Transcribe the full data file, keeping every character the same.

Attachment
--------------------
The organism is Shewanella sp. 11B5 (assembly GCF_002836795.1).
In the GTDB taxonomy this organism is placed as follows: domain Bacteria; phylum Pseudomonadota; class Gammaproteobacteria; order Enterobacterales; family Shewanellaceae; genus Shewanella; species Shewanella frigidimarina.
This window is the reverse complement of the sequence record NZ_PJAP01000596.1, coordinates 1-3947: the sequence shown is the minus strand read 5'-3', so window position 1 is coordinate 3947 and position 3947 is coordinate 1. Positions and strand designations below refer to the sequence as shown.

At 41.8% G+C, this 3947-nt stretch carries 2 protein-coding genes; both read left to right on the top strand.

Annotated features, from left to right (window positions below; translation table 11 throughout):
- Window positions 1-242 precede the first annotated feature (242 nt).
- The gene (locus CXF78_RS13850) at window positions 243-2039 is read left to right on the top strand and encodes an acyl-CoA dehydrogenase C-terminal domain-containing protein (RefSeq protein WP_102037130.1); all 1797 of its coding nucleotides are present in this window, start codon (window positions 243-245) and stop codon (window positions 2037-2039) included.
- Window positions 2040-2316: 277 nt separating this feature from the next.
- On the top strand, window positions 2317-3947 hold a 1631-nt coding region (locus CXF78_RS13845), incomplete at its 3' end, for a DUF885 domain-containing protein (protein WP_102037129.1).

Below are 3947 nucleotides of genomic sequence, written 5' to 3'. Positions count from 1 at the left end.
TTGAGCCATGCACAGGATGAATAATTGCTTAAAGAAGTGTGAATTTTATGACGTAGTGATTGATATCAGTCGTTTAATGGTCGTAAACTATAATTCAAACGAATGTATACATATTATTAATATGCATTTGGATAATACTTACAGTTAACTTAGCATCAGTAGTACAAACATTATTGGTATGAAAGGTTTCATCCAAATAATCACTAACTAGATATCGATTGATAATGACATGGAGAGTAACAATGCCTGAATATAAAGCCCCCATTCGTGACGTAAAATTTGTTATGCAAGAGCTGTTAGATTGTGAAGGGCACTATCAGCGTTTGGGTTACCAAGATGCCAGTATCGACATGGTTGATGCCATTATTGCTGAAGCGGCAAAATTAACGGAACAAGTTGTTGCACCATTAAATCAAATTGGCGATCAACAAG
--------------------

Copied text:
The organism is Shewanella sp. 11B5 (assembly GCF_002836795.1).
In the GTDB taxonomy this organism is placed as follows: domain Bacteria; phylum Pseudomonadota; class Gammaproteobacteria; order Enterobacterales; family Shewanellaceae; genus Shewanella; species Shewanella frigidimarina.
This window is the reverse complement of the sequence record NZ_PJAP01000596.1, coordinates 1-3947: the sequence shown is the minus strand read 5'-3', so window position 1 is coordinate 3947 and position 3947 is coordinate 1. Positions and strand designations below refer to the sequence as shown.

At 41.8% G+C, this 3947-nt stretch carries 2 protein-coding genes; both read left to right on the top strand.

Annotated features, from left to right (window positions below; translation table 11 throughout):
- Window positions 1-242 precede the first annotated feature (242 nt).
- The gene (locus CXF78_RS13850) at window positions 243-2039 is read left to right on the top strand and encodes an acyl-CoA dehydrogenase C-terminal domain-containing protein (RefSeq protein WP_102037130.1); all 1797 of its coding nucleotides are present in this window, start codon (window positions 243-245) and stop codon (window positions 2037-2039) included.
- Window positions 2040-2316: 277 nt separating this feature from the next.
- On the top strand, window positions 2317-3947 hold a 1631-nt coding region (locus CXF78_RS13845), incomplete at its 3' end, for a DUF885 domain-containing protein (protein WP_102037129.1).

Below are 3947 nucleotides of genomic sequence, written 5' to 3'. Positions count from 1 at the left end.
TTGAGCCATGCACAGGATGAATAATTGCTTAAAGAAGTGTGAATTTTATGACGTAGTGATTGATATCAGTCGTTTAATGGTCGTAAACTATAATTCAAACGAATGTATACATATTATTAATATGCATTTGGATAATACTTACAGTTAACTTAGCATCAGTAGTACAAACATTATTGGTATGAAAGGTTTCATCCAAATAATCACTAACTAGATATCGATTGATAATGACATGGAGAGTAACAATGCCTGAATATAAAGCCCCCATTCGTGACGTAAAATTTGTTATGCAAGAGCTGTTAGATTGTGAAGGGCACTATCAGCGTTTGGGTTACCAAGATGCCAGTATCGACATGGTTGATGCCATTATTGCTGAAGCGGCAAAATTAACGGAACAAGTTGTTGCACCATTAAATCAAATTGGCGATCAACAAG